Copyright

Tire Technician: Employment & Career Info

Tire technicians install and repair tires for cars, trucks, and off-the-road (OTR) vehicles, such as tractors and heavy equipment. They work for repair shops, tire stores, rubber manufacturers, car dealership service departments, and roadside service providers. Read on to learn about the requirements and benefits of this occupation.

View popular schools

Find schools that offer these popular programs

  • Aircraft Powerplant Tech
  • Airframe Mechanics and Aircraft Maintenance
  • Alternative Fuel Vehicle Technologies
  • Autobody Repair
  • Automotive Mechanics
  • Avionics Repair and Maintenance
  • Diesel Mechanics
  • Engine Machinist
  • Heavy Vehicle and Truck Tech
  • Marine Watercraft Repair and Maintenance
  • Motorcycle Repair and Maintenance
  • Small Engine Mechanics
  • Vehicle Emissions Inspection

Career Definition for a Tire Technician

Tire technicians install, repair, balance, and rotate tires for passenger and commercial vehicles. They patch tires, inspect wear patterns, and ensure that tires are correctly inflated and properly replaced on the vehicle. Tire techs may also perform specialty tire work, such as studding tires for snow, retreading previously worn off-the-road (OTR) tires, and repairing run-flat tires. Tire technicians who work in tire stores may sell tires, conduct inventory, and maintain tire repair equipment. Tire technicians who perform roadside service may jumpstart vehicles and provide lockout assistance in addition to changing flats.

Education High school diploma or equivalent usually required, on the job training and certification also available
Job Skills Customer service, technical knowledge, basic computer proficiency, heavy lifting
Median Salary (2015)* $24,220 (for tire repairers and changers)
Job Growth (2014-2024)* 4% (for tire repairers and changers)

Source: *U.S. Bureau of Labor Statistics

Required Education

Many employers require tire technicians to have a high school diploma or equivalent in addition to experience, but other employers will train on the job. Employers may also require certification courses in tire technology offered through the Tire Industry Association (TIA), such as the Basic Commercial Tire Service (CTS) Training and Certificate Program. Certification must be renewed every two years through an online recertification class offered through TIA.

Skills Required

Tire technicians must have good customer service skills as well as in-depth technical knowledge about tire repair. Many techs are also responsible for maintaining repair equipment, so mechanical aptitude is a plus. They must have good communication skills and basic computer proficiency. Employers expect tire technicians to be able to work independently with minimal supervision and manage time effectively. Tire repair requires heavy lifting and the ability to operate repair machinery safely in any environment, including repair facilities and on the roadside. Many positions require a valid driver's license and good driving record.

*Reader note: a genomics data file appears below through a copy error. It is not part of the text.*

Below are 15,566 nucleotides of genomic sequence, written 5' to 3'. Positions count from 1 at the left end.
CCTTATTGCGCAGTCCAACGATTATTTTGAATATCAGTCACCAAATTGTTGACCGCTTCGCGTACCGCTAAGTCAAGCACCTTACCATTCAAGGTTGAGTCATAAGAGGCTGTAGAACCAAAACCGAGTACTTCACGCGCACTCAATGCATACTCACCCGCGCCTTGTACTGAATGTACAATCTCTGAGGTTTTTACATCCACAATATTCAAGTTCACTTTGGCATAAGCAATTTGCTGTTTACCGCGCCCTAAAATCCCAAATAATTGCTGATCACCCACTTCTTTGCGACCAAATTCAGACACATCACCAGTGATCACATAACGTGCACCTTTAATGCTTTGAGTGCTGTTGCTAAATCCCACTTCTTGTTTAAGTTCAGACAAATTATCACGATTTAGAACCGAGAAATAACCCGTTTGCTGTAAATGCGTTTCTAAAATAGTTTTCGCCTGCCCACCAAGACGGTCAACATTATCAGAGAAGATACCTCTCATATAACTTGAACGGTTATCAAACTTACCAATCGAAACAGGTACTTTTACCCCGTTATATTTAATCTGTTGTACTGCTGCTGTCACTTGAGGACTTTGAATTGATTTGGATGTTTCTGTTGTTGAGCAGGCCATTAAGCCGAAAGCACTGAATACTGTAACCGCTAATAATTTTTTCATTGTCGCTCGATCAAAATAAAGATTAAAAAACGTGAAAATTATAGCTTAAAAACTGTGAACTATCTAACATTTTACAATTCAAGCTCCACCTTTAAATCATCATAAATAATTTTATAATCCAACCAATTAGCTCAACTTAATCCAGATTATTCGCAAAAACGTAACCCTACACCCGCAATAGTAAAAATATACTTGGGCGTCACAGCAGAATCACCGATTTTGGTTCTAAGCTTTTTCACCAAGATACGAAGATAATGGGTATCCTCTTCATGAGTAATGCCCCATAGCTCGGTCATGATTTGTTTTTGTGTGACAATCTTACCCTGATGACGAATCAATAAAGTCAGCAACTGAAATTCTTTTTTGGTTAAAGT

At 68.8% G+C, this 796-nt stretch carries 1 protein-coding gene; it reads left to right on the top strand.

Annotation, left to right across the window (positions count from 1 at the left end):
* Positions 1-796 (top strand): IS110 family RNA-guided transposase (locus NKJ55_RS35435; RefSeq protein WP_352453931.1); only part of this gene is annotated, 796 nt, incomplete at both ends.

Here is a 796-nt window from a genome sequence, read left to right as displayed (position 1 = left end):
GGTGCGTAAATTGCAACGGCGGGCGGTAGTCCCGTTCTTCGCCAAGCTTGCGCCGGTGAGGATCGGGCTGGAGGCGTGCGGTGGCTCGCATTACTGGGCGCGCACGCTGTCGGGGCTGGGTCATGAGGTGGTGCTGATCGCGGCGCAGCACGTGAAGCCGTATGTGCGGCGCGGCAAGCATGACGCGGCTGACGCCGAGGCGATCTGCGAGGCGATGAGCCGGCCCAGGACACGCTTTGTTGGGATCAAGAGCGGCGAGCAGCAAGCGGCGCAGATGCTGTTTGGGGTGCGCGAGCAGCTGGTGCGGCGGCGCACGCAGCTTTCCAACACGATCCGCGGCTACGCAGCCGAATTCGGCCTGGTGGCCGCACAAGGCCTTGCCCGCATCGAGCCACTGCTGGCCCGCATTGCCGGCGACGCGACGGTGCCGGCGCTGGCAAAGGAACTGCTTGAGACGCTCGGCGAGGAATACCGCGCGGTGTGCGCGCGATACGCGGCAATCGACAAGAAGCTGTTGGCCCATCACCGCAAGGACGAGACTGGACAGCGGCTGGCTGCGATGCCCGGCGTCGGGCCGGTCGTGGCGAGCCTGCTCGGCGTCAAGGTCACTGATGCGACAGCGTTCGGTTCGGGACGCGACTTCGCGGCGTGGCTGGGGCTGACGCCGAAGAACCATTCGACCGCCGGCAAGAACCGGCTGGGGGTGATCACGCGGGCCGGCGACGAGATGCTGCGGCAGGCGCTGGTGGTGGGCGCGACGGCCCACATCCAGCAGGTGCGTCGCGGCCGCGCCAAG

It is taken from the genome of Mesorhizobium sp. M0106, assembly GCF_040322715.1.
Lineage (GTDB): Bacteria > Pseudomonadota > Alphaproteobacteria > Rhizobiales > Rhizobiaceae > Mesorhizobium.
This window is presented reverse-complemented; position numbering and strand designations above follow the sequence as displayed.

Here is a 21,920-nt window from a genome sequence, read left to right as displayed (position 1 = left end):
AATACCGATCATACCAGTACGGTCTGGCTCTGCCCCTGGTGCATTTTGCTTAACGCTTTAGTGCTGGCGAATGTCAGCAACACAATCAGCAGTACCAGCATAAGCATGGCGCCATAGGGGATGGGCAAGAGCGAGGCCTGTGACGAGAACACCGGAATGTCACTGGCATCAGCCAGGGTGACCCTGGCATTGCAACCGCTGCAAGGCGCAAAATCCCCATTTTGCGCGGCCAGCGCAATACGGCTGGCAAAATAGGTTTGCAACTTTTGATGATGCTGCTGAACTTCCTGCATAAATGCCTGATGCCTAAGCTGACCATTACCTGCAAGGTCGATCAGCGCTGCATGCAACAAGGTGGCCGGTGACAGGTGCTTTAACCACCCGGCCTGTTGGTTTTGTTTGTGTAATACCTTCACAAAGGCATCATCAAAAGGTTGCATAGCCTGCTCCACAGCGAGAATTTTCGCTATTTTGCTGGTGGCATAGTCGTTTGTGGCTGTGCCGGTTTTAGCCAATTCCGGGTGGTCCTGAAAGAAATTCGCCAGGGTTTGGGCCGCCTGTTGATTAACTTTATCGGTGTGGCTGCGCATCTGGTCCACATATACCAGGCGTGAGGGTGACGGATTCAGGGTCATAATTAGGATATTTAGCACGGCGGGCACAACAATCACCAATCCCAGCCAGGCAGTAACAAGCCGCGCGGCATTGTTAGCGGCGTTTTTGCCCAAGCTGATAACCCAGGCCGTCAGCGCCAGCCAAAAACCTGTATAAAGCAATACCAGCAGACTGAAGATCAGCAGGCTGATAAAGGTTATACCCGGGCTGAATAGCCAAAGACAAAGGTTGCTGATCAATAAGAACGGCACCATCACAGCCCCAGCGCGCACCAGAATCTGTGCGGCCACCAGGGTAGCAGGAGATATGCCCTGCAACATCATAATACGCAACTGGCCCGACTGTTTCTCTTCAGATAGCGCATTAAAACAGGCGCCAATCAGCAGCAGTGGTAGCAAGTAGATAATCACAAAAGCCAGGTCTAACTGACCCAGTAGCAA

Economic Outlook

According to the U.S. Bureau of Labor Statistics (BLS, www.bls.gov), in May of 2012, the median annual salary earned by tire repairers and changers was $23,410. The majority of tire technicians at that time were employed by automotive parts, accessories, and tire stores. The BLS also predicted that employment opportunities for tire repairers and changers would grow by 9% between 2012 and 2022.

Alternate Career Options

Below are some other choices for careers in labor:

Septic Tank Servicer and Sewer Pipe Cleaner

These workers could expect much faster than average employment growth of 16% or higher from 2014-2024, according to the BLS. Even without a high school diploma, those interested in entering this occupation can learn on the job to repair or clean septic tanks, drains and sewer lines. In 2015, the BLS reported annual median wages of $35,370 for these servicers and cleaners.

Construction Laborer

Although most of these laborers have high school diplomas, employment is sometimes secured without. Work duties involve fulfilling a wide variety of physical tasks around construction sites, such as mixing cement, digging trenches, setting braces, cleaning up debris and helping other craftspeople. The BLS revealed an annual median salary of $30,890 for this occupation in 2015 and predicted faster than average job growth, at 13%, during the 2014-2024 decade.

Next: View Schools

What is your highest level of education?

Some College
Complete your degree or find the graduate program that's right for you.
High School Diploma
Explore schools that offer bachelor and associate degrees.
Still in High School
Earn your diploma of GED. Plan your undergraduate education.

Schools you may like:

Popular Schools

The listings below may include sponsored content but are popular choices among our users.

Find your perfect school

What is your highest level of education?